Adaptive Behavior 07/2014; 22(4):235-254. DOI:10.1177/1059712314533573 · 1.15 Impact Factor
  • Source
    [Show abstract] [Hide abstract]
    ABSTRACT: The origin and evolution of multicellularity was directly investigated using experimental evolution. Using settling selection, multicellularity evolved quickly and repeatedly from a common unicellular ancestor, Baker's yeast. The transition occurred by persistent adhesion of daughter cells following cell replication. The resulting multicellular individuals had a morphology reminiscent of snowflakes, with many characteristics of extant multicellular species, including cell cell attachment, a single-cell bottleneck, and juvenile and adult life history stages. Cellular division of labor by apoptosis evolved in large snowflake clusters, ameliorating the effects of a trade-off between snowflake settling and growth rate. Continued settling selection led to additional adaptation, such as a more hydrodynamic cluster shape. The majority of the developmental changes that evolved after the transition to multicellularity were contingent on this transition and even on the specific mode of cluster formation. The origin and subsequent evolution of multicellular complexity in snowflake yeast can be directly attributed to natural selection.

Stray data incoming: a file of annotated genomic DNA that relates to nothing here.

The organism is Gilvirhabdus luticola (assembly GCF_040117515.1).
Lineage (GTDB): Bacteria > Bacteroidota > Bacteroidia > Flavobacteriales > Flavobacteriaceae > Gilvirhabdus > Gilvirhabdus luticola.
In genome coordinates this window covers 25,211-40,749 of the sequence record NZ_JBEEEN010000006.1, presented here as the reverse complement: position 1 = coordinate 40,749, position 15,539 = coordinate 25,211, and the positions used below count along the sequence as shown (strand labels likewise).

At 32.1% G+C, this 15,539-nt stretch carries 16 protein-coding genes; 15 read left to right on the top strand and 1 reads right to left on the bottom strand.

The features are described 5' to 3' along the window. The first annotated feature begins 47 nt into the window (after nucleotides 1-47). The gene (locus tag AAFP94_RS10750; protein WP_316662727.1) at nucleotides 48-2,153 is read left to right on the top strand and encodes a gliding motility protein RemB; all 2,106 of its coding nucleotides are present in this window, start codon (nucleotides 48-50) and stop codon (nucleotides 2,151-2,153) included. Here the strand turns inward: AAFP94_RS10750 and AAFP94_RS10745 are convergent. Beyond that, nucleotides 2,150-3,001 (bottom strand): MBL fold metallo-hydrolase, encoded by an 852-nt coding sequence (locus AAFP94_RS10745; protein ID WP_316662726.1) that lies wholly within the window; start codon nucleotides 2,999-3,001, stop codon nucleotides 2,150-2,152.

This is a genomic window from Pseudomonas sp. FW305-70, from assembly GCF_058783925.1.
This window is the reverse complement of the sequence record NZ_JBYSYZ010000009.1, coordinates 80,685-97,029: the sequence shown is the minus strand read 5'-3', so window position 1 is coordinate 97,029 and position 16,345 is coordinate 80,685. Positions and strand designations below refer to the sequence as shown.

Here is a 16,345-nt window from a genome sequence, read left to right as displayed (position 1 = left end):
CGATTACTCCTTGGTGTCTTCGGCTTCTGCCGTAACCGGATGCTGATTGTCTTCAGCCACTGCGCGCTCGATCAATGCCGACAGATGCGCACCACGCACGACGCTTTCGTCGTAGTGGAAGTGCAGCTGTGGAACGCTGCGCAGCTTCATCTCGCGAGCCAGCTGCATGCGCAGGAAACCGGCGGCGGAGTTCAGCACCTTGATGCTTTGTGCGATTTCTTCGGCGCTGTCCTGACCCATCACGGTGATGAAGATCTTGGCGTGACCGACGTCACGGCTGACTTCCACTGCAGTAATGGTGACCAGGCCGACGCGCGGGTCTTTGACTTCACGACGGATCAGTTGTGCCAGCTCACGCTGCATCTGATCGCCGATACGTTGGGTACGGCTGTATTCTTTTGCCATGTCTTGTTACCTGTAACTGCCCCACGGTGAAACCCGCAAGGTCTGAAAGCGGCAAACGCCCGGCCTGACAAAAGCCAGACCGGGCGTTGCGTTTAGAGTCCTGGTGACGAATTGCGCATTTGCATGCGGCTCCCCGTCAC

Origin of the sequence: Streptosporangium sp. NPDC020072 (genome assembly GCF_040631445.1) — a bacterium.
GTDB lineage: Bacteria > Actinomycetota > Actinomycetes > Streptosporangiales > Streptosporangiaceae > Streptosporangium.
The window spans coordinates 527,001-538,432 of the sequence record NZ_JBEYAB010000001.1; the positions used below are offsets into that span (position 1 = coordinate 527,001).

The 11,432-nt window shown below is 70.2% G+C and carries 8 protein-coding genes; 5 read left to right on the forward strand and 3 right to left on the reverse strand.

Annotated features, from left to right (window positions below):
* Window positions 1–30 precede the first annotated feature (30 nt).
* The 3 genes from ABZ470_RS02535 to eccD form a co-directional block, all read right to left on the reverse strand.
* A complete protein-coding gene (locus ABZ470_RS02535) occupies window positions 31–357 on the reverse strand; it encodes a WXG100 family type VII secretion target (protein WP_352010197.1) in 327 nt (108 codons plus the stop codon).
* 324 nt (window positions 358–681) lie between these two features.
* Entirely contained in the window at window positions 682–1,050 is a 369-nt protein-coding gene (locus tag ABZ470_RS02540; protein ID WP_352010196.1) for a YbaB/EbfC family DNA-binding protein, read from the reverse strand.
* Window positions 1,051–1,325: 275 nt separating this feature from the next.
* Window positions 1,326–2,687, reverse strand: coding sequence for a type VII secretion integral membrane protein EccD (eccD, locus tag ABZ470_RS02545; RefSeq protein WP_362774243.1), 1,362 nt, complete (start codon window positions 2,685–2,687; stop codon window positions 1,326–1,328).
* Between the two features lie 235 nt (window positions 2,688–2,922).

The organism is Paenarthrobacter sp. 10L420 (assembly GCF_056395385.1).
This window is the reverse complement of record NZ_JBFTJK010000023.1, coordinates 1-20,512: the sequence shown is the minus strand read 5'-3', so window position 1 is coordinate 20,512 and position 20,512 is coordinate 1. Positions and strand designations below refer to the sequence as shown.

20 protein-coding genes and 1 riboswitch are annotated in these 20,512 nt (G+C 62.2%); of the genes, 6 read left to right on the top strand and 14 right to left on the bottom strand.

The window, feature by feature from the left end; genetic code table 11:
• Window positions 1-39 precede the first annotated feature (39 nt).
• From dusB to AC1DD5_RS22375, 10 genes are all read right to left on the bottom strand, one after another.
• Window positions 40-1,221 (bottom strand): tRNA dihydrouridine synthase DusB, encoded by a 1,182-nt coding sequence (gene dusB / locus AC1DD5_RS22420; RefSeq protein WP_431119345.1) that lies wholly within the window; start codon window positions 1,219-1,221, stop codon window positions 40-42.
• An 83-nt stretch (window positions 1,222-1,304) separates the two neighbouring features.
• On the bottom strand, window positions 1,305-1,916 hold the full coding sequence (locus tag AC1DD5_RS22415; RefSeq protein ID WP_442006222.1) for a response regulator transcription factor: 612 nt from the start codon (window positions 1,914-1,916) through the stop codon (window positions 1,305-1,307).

BioScience 04/2014; 64(5):383-393. DOI:10.1093/biosci/biu045 · 5.44 Impact Factor
  • Source
    [Show abstract] [Hide abstract]
    ABSTRACT: Sexual selection acting on small initial differences in mating signals and mate preferences can enhance signal-preference co-divergence and reproductive isolation during speciation. However, the origin of initial differences in sexual traits remains unclear. We asked whether biotic environments, a source of variation in sexual traits, may provide a general solution to this problem. Specifically, we asked whether genetic variation in biotic environments provided by host plants can result in signal-preference phenotypic covariance in a host-specific, plant-feeding insect. We used a member of the Enchenopa binotata species complex of treehoppers (Hemiptera: Membracidae) to assess patterns of variation in male mating signals and female mate preferences induced by genetic variation in host plants. We employed a novel implementation of a quantitative genetics method, rearing field-collected treehoppers on a sample of naturally-occurring replicated host plant clone lines. We found remarkably high signal-preference covariance among host plant genotypes. Thus, genetic variation in biotic environments influences the sexual phenotypes of organisms living on those environment in a way that promotes assortative mating among environments. This consequence arises from conditions likely to be common in nature (phenotypic plasticity and variation in biotic environments). It therefore offers a general answer to how divergent sexual selection may begin.This article is protected by copyright. All rights reserved.
    Evolution 01/2015; DOI:10.1111/evo.12604 · 4.66 Impact Factor

Preview

Download
0 Downloads
Available from